Lawsuit claims companies wont insure travelers to Israel

los angeles | Major insurers routinely refuse to issue life insurance policies to Americans who have traveled to Israel or plan to do so in the future, a lawsuit filed in Los Angeles Superior Court charges.

The suit accuses 14 insurance companies of unfair business practices under California law and seeks an injunction to forbid companies from denying insurance to travelers to Israel.

Allen Estrin, producer of the nationally syndicated Dennis Prager radio talk show, is the plaintiff in the case.

“Two years ago, I went to Israel on business,” said Estrin. “Just before or after I went, I applied for life insurance to the Banner Life Insurance Company. I took a physical and everything seemed to be going smoothly.”

A few weeks later, Estrin’s insurance broker called him to report that Banner, headquartered in Rockville, Md., and a subsidiary of Britain’s Legal and General Group Plc., had turned him down.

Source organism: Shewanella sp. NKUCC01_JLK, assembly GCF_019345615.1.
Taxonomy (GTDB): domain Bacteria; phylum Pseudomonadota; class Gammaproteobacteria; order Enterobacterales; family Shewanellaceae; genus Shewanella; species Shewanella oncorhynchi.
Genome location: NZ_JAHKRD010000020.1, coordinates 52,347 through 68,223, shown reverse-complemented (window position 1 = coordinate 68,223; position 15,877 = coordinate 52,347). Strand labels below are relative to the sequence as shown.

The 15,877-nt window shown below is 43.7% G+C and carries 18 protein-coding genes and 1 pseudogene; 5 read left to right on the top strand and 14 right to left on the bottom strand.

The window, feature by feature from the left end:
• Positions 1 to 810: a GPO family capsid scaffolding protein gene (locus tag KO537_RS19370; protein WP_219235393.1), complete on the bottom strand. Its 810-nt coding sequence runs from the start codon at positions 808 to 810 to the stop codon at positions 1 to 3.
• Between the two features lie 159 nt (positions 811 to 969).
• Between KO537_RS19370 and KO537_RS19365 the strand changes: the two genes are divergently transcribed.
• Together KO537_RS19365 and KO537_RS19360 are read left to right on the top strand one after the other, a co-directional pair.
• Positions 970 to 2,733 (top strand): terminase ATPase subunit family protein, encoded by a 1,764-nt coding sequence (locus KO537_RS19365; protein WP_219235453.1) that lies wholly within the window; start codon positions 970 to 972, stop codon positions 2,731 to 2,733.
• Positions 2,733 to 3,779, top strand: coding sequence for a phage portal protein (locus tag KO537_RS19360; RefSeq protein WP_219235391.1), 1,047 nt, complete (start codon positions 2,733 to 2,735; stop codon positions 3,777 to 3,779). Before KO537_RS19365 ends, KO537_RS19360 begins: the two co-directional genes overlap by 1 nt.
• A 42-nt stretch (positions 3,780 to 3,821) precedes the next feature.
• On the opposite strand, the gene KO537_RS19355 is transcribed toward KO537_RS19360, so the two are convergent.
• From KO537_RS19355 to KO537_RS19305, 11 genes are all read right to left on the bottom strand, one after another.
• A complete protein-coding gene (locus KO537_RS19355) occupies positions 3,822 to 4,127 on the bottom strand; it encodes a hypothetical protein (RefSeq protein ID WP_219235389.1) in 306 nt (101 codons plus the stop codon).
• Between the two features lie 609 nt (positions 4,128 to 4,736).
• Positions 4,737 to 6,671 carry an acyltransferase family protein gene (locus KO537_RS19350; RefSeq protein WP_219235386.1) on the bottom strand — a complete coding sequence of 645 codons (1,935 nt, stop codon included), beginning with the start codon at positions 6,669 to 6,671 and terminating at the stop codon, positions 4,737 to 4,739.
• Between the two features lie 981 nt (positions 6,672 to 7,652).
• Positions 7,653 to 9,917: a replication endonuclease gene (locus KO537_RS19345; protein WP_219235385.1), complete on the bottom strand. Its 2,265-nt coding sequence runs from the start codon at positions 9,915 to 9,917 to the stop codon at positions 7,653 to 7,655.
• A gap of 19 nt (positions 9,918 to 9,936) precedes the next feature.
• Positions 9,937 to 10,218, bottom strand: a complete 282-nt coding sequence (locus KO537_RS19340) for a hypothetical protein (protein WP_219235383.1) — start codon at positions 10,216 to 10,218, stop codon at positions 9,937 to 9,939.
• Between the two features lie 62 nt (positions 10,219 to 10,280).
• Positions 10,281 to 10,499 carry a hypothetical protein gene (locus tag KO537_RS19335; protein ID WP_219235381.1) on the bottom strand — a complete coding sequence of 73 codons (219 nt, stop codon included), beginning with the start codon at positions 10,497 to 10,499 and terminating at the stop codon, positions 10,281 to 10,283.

Estrin asked why and the broker said it was because of his trip to Israel, and that the same company policy applied if he were planning to visit Israel in the future.

“It didn’t make any sense to me,” Estrin said. “Why not have the same rule for travelers to Spain after the Madrid train bombing, or to Athens for the risky Olympic Games, or even to the United States after 9/11?”

In defense of the companies, Jack Dolan, spokesman for the American Council of Life Insurers in Washington, D.C., said that travel to any country “where health or security concerns exist is a legitimate factor, among others, in deciding whether to underwrite a life insurance policy.”

Dolan said that Israel was not being singled out, but that the same considerations applied to all 27 countries for which the U.S. State Department has issued travel warnings.

“There are 1,200 life insurance companies in this country, so if an applicant is turned down by one, he should try another,” he said. “Each company has its own criteria.”

In the class-action lawsuit, attorneys William Shernoff and Lisa Stern said that such discrimination against past and future travelers to Israel could further hurt the country’s hard-hit tourist industry.

Tom Tugend

JTA Los Angeles correspondent